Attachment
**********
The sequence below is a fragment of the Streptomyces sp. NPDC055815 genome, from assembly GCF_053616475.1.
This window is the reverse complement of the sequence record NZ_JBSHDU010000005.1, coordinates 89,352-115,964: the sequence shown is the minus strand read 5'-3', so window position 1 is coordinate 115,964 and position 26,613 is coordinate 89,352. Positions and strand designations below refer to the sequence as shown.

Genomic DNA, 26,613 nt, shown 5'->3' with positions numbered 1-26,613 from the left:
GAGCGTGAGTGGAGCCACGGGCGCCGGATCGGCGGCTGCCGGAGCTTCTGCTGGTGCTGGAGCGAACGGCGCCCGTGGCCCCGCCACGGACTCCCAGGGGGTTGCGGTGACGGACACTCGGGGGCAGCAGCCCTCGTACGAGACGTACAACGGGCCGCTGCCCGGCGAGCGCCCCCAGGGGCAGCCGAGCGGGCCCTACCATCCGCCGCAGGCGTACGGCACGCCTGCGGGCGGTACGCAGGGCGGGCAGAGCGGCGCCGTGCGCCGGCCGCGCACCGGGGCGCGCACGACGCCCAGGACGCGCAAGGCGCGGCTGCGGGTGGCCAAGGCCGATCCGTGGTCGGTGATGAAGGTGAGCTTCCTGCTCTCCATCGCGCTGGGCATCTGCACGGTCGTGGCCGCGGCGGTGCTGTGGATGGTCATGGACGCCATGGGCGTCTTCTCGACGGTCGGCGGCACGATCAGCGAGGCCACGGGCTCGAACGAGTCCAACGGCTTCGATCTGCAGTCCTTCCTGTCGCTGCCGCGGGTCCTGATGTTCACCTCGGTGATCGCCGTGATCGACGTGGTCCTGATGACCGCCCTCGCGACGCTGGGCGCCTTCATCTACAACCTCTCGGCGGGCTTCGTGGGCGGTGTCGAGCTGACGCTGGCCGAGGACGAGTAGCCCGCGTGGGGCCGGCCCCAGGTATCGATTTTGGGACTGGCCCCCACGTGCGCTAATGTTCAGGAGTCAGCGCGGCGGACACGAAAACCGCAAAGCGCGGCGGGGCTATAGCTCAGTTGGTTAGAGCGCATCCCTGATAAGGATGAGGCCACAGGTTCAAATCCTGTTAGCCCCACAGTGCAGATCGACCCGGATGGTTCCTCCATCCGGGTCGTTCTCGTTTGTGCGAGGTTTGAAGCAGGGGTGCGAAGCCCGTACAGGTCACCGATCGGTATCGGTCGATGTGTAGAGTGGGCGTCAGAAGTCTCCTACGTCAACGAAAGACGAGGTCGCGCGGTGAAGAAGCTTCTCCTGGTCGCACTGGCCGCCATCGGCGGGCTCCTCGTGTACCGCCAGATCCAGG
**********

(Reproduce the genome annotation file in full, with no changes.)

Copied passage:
The sequence below is a fragment of the Streptomyces sp. NPDC055815 genome, from assembly GCF_053616475.1.
This window is the reverse complement of the sequence record NZ_JBSHDU010000005.1, coordinates 89,352-115,964: the sequence shown is the minus strand read 5'-3', so window position 1 is coordinate 115,964 and position 26,613 is coordinate 89,352. Positions and strand designations below refer to the sequence as shown.

Genomic DNA, 26,613 nt, shown 5'->3' with positions numbered 1-26,613 from the left:
GAGCGTGAGTGGAGCCACGGGCGCCGGATCGGCGGCTGCCGGAGCTTCTGCTGGTGCTGGAGCGAACGGCGCCCGTGGCCCCGCCACGGACTCCCAGGGGGTTGCGGTGACGGACACTCGGGGGCAGCAGCCCTCGTACGAGACGTACAACGGGCCGCTGCCCGGCGAGCGCCCCCAGGGGCAGCCGAGCGGGCCCTACCATCCGCCGCAGGCGTACGGCACGCCTGCGGGCGGTACGCAGGGCGGGCAGAGCGGCGCCGTGCGCCGGCCGCGCACCGGGGCGCGCACGACGCCCAGGACGCGCAAGGCGCGGCTGCGGGTGGCCAAGGCCGATCCGTGGTCGGTGATGAAGGTGAGCTTCCTGCTCTCCATCGCGCTGGGCATCTGCACGGTCGTGGCCGCGGCGGTGCTGTGGATGGTCATGGACGCCATGGGCGTCTTCTCGACGGTCGGCGGCACGATCAGCGAGGCCACGGGCTCGAACGAGTCCAACGGCTTCGATCTGCAGTCCTTCCTGTCGCTGCCGCGGGTCCTGATGTTCACCTCGGTGATCGCCGTGATCGACGTGGTCCTGATGACCGCCCTCGCGACGCTGGGCGCCTTCATCTACAACCTCTCGGCGGGCTTCGTGGGCGGTGTCGAGCTGACGCTGGCCGAGGACGAGTAGCCCGCGTGGGGCCGGCCCCAGGTATCGATTTTGGGACTGGCCCCCACGTGCGCTAATGTTCAGGAGTCAGCGCGGCGGACACGAAAACCGCAAAGCGCGGCGGGGCTATAGCTCAGTTGGTTAGAGCGCATCCCTGATAAGGATGAGGCCACAGGTTCAAATCCTGTTAGCCCCACAGTGCAGATCGACCCGGATGGTTCCTCCATCCGGGTCGTTCTCGTTTGTGCGAGGTTTGAAGCAGGGGTGCGAAGCCCGTACAGGTCACCGATCGGTATCGGTCGATGTGTAGAGTGGGCGTCAGAAGTCTCCTACGTCAACGAAAGACGAGGTCGCGCGGTGAAGAAGCTTCTCCTGGTCGCACTGGCCGCCATCGGCGGGCTCCTCGTGTACCGCCAGATCCAGG